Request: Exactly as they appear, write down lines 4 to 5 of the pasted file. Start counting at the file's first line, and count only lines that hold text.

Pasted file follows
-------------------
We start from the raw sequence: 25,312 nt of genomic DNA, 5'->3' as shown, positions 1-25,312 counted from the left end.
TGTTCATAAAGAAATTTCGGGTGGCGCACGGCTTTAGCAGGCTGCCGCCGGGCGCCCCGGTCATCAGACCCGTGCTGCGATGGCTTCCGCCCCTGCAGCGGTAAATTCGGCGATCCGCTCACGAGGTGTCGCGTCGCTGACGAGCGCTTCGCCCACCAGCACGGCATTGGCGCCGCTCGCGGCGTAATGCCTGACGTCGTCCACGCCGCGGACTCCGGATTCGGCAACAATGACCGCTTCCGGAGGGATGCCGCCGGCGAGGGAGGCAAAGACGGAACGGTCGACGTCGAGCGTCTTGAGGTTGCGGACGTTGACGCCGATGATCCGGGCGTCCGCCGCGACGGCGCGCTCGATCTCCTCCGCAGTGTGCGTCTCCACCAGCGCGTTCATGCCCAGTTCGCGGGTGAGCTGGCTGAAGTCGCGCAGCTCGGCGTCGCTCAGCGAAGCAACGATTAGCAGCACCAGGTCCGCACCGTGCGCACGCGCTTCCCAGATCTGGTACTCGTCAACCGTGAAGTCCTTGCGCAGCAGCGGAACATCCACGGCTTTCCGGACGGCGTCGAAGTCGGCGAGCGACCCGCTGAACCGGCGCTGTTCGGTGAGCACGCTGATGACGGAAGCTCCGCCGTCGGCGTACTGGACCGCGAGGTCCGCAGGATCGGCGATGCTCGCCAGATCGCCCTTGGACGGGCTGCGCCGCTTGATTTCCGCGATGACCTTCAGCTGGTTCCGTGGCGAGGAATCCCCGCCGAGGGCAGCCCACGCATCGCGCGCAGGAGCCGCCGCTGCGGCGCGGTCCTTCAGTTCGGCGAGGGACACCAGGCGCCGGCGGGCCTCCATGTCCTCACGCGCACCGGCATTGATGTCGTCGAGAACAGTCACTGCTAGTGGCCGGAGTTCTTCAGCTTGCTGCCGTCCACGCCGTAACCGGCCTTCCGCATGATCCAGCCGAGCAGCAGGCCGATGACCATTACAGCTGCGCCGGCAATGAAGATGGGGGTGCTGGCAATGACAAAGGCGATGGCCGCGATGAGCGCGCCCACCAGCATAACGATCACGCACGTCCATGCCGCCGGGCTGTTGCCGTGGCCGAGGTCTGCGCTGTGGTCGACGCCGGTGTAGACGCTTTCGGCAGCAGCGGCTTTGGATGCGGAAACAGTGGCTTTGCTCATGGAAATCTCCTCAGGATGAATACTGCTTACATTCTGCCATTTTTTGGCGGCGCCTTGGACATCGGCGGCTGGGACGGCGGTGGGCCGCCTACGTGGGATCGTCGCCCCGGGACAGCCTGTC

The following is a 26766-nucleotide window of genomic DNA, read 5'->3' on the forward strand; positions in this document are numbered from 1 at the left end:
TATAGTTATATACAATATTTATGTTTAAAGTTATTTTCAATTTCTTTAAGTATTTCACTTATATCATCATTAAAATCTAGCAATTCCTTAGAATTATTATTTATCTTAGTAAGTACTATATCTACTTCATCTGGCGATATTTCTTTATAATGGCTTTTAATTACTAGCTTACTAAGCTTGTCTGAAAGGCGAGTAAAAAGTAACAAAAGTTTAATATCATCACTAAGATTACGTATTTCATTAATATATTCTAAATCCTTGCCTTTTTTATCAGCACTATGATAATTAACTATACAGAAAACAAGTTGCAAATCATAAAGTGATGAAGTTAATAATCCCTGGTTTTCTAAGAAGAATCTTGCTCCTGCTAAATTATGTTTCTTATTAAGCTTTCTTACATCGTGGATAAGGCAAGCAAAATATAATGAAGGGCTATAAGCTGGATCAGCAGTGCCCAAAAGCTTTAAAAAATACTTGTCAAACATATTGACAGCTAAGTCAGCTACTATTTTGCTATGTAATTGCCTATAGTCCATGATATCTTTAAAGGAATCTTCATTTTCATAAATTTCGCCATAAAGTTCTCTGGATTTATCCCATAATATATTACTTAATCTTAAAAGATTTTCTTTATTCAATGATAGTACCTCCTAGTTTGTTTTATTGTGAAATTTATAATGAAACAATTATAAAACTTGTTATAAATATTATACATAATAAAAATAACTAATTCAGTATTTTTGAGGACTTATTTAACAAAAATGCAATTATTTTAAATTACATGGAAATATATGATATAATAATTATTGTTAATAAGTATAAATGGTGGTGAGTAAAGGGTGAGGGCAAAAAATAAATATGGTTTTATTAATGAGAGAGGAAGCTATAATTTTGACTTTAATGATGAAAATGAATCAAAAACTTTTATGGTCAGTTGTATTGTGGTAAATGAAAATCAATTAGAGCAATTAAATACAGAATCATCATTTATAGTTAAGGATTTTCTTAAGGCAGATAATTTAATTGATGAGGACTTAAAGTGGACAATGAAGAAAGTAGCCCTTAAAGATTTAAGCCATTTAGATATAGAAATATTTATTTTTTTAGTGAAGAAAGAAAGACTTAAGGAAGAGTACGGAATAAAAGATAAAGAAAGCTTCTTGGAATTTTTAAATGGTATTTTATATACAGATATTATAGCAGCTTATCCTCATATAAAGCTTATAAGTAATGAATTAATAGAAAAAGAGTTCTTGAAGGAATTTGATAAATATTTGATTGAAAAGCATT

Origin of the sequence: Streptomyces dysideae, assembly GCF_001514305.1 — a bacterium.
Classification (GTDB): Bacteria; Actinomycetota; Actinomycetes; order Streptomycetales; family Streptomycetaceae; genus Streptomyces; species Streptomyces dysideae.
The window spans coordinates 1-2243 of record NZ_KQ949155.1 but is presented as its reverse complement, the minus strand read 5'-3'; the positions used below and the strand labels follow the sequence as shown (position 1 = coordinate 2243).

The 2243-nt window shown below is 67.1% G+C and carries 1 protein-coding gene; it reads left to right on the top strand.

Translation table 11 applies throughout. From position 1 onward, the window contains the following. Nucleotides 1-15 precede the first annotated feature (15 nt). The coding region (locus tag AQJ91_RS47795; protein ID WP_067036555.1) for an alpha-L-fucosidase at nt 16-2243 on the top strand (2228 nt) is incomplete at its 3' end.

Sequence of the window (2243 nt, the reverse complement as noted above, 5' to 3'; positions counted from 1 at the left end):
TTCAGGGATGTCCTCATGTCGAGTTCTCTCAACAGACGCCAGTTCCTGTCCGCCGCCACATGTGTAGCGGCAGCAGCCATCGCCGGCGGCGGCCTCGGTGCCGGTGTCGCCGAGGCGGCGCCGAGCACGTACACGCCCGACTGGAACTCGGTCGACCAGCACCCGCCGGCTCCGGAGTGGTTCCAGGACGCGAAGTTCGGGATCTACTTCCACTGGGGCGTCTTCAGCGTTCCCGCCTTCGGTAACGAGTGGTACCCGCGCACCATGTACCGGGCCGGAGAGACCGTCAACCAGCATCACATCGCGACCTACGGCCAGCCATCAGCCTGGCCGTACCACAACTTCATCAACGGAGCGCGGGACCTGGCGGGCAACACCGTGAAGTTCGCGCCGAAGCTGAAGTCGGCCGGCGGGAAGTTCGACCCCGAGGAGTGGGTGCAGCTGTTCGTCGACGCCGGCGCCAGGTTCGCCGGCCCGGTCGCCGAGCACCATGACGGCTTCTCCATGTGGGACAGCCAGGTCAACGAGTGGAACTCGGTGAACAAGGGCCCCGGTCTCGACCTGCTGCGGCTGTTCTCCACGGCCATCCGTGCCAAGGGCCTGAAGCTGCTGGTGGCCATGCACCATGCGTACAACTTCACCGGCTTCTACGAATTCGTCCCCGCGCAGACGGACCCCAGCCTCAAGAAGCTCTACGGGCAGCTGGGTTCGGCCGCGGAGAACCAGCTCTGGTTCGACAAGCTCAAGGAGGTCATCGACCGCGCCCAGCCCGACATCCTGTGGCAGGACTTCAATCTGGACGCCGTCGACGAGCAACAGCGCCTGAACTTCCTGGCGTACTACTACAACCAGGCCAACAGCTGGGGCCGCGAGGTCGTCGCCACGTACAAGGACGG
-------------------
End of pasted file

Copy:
TATAGTTATATACAATATTTATGTTTAAAGTTATTTTCAATTTCTTTAAGTATTTCACTTATATCATCATTAAAATCTAGCAATTCCTTAGAATTATTATTTATCTTAGTAAGTACTATATCTACTTCATCTGGCGATATTTCTTTATAATGGCTTTTAATTACTAGCTTACTAAGCTTGTCTGAAAGGCGAGTAAAAAGTAACAAAAGTTTAATATCATCACTAAGATTACGTATTTCATTAATATATTCTAAATCCTTGCCTTTTTTATCAGCACTATGATAATTAACTATACAGAAAACAAGTTGCAAATCATAAAGTGATGAAGTTAATAATCCCTGGTTTTCTAAGAAGAATCTTGCTCCTGCTAAATTATGTTTCTTATTAAGCTTTCTTACATCGTGGATAAGGCAAGCAAAATATAATGAAGGGCTATAAGCTGGATCAGCAGTGCCCAAAAGCTTTAAAAAATACTTGTCAAACATATTGACAGCTAAGTCAGCTACTATTTTGCTATGTAATTGCCTATAGTCCATGATATCTTTAAAGGAATCTTCATTTTCATAAATTTCGCCATAAAGTTCTCTGGATTTATCCCATAATATATTACTTAATCTTAAAAGATTTTCTTTATTCAATGATAGTACCTCCTAGTTTGTTTTATTGTGAAATTTATAATGAAACAATTATAAAACTTGTTATAAATATTATACATAATAAAAATAACTAATTCAGTATTTTTGAGGACTTATTTAACAAAAATGCAATTATTTTAAATTACATGGAAATATATGATATAATAATTATTGTTAATAAGTATAAATGGTGGTGAGTAAAGGGTGAGGGCAAAAAATAAATATGGTTTTATTAATGAGAGAGGAAGCTATAATTTTGACTTTAATGATGAAAATGAATCAAAAACTTTTATGGTCAGTTGTATTGTGGTAAATGAAAATCAATTAGAGCAATTAAATACAGAATCATCATTTATAGTTAAGGATTTTCTTAAGGCAGATAATTTAATTGATGAGGACTTAAAGTGGACAATGAAGAAAGTAGCCCTTAAAGATTTAAGCCATTTAGATATAGAAATATTTATTTTTTTAGTGAAGAAAGAAAGACTTAAGGAAGAGTACGGAATAAAAGATAAAGAAAGCTTCTTGGAATTTTTAAATGGTATTTTATATACAGATATTATAGCAGCTTATCCTCATATAAAGCTTATAAGTAATGAATTAATAGAAAAAGAGTTCTTGAAGGAATTTGATAAATATTTGATTGAAAAGCATT

Origin of the sequence: Streptomyces dysideae, assembly GCF_001514305.1 — a bacterium.